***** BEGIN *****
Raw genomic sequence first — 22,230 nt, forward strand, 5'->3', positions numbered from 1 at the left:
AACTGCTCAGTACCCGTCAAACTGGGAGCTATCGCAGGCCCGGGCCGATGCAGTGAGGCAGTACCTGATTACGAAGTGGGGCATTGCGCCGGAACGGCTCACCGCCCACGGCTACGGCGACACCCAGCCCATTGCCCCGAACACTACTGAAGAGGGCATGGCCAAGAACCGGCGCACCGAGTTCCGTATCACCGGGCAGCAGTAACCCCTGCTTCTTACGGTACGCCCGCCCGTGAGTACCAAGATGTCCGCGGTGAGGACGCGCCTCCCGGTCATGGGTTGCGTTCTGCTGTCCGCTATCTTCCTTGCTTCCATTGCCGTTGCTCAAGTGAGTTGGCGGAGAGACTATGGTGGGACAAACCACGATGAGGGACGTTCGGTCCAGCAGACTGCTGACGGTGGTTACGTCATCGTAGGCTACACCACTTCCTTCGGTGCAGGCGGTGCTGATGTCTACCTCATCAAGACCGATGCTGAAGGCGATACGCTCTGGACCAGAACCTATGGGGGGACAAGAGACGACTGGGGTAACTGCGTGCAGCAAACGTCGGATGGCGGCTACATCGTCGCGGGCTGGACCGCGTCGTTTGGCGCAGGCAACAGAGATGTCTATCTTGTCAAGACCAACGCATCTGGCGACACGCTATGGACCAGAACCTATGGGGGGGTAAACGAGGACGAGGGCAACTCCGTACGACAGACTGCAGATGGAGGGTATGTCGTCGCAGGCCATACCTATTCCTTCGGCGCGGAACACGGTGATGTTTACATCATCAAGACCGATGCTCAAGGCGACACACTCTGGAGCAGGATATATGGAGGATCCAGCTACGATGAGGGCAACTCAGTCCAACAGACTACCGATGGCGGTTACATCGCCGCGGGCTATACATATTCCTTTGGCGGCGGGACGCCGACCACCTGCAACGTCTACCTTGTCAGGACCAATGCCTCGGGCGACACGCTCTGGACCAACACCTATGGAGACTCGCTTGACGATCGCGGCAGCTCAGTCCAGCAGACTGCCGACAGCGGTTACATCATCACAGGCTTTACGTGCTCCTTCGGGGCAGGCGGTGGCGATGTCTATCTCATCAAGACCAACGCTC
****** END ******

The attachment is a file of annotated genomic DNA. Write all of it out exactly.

Raw genomic sequence first — 22,230 nt, forward strand, 5'->3', positions numbered from 1 at the left:
AACTGCTCAGTACCCGTCAAACTGGGAGCTATCGCAGGCCCGGGCCGATGCAGTGAGGCAGTACCTGATTACGAAGTGGGGCATTGCGCCGGAACGGCTCACCGCCCACGGCTACGGCGACACCCAGCCCATTGCCCCGAACACTACTGAAGAGGGCATGGCCAAGAACCGGCGCACCGAGTTCCGTATCACCGGGCAGCAGTAACCCCTGCTTCTTACGGTACGCCCGCCCGTGAGTACCAAGATGTCCGCGGTGAGGACGCGCCTCCCGGTCATGGGTTGCGTTCTGCTGTCCGCTATCTTCCTTGCTTCCATTGCCGTTGCTCAAGTGAGTTGGCGGAGAGACTATGGTGGGACAAACCACGATGAGGGACGTTCGGTCCAGCAGACTGCTGACGGTGGTTACGTCATCGTAGGCTACACCACTTCCTTCGGTGCAGGCGGTGCTGATGTCTACCTCATCAAGACCGATGCTGAAGGCGATACGCTCTGGACCAGAACCTATGGGGGGACAAGAGACGACTGGGGTAACTGCGTGCAGCAAACGTCGGATGGCGGCTACATCGTCGCGGGCTGGACCGCGTCGTTTGGCGCAGGCAACAGAGATGTCTATCTTGTCAAGACCAACGCATCTGGCGACACGCTATGGACCAGAACCTATGGGGGGGTAAACGAGGACGAGGGCAACTCCGTACGACAGACTGCAGATGGAGGGTATGTCGTCGCAGGCCATACCTATTCCTTCGGCGCGGAACACGGTGATGTTTACATCATCAAGACCGATGCTCAAGGCGACACACTCTGGAGCAGGATATATGGAGGATCCAGCTACGATGAGGGCAACTCAGTCCAACAGACTACCGATGGCGGTTACATCGCCGCGGGCTATACATATTCCTTTGGCGGCGGGACGCCGACCACCTGCAACGTCTACCTTGTCAGGACCAATGCCTCGGGCGACACGCTCTGGACCAACACCTATGGAGACTCGCTTGACGATCGCGGCAGCTCAGTCCAGCAGACTGCCGACAGCGGTTACATCATCACAGGCTTTACGTGCTCCTTCGGGGCAGGCGGTGGCGATGTCTATCTCATCAAGACCAACGCTC